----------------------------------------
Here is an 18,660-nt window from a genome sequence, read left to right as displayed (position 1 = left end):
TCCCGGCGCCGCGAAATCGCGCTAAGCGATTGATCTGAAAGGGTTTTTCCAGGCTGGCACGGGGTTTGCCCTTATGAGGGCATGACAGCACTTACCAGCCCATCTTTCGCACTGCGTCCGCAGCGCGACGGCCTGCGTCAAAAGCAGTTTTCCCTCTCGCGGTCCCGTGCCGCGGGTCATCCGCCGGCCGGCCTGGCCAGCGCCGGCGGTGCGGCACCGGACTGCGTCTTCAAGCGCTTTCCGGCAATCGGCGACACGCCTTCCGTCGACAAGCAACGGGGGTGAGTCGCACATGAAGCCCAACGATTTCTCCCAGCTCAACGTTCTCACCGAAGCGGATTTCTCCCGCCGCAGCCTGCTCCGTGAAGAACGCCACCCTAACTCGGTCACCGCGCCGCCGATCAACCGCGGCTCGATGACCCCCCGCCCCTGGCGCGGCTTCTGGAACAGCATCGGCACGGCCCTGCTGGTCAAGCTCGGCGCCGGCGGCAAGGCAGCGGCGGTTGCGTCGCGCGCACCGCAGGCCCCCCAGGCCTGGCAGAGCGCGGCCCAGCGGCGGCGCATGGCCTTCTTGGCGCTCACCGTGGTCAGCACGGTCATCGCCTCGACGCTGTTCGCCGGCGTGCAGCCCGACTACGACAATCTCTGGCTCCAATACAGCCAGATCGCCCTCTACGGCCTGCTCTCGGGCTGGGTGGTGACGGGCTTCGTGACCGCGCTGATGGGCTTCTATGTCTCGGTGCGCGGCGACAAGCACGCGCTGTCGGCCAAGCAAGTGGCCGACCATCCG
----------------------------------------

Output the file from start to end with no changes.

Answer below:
Here is an 18,660-nt window from a genome sequence, read left to right as displayed (position 1 = left end):
TCCCGGCGCCGCGAAATCGCGCTAAGCGATTGATCTGAAAGGGTTTTTCCAGGCTGGCACGGGGTTTGCCCTTATGAGGGCATGACAGCACTTACCAGCCCATCTTTCGCACTGCGTCCGCAGCGCGACGGCCTGCGTCAAAAGCAGTTTTCCCTCTCGCGGTCCCGTGCCGCGGGTCATCCGCCGGCCGGCCTGGCCAGCGCCGGCGGTGCGGCACCGGACTGCGTCTTCAAGCGCTTTCCGGCAATCGGCGACACGCCTTCCGTCGACAAGCAACGGGGGTGAGTCGCACATGAAGCCCAACGATTTCTCCCAGCTCAACGTTCTCACCGAAGCGGATTTCTCCCGCCGCAGCCTGCTCCGTGAAGAACGCCACCCTAACTCGGTCACCGCGCCGCCGATCAACCGCGGCTCGATGACCCCCCGCCCCTGGCGCGGCTTCTGGAACAGCATCGGCACGGCCCTGCTGGTCAAGCTCGGCGCCGGCGGCAAGGCAGCGGCGGTTGCGTCGCGCGCACCGCAGGCCCCCCAGGCCTGGCAGAGCGCGGCCCAGCGGCGGCGCATGGCCTTCTTGGCGCTCACCGTGGTCAGCACGGTCATCGCCTCGACGCTGTTCGCCGGCGTGCAGCCCGACTACGACAATCTCTGGCTCCAATACAGCCAGATCGCCCTCTACGGCCTGCTCTCGGGCTGGGTGGTGACGGGCTTCGTGACCGCGCTGATGGGCTTCTATGTCTCGGTGCGCGGCGACAAGCACGCGCTGTCGGCCAAGCAAGTGGCCGACCATCCG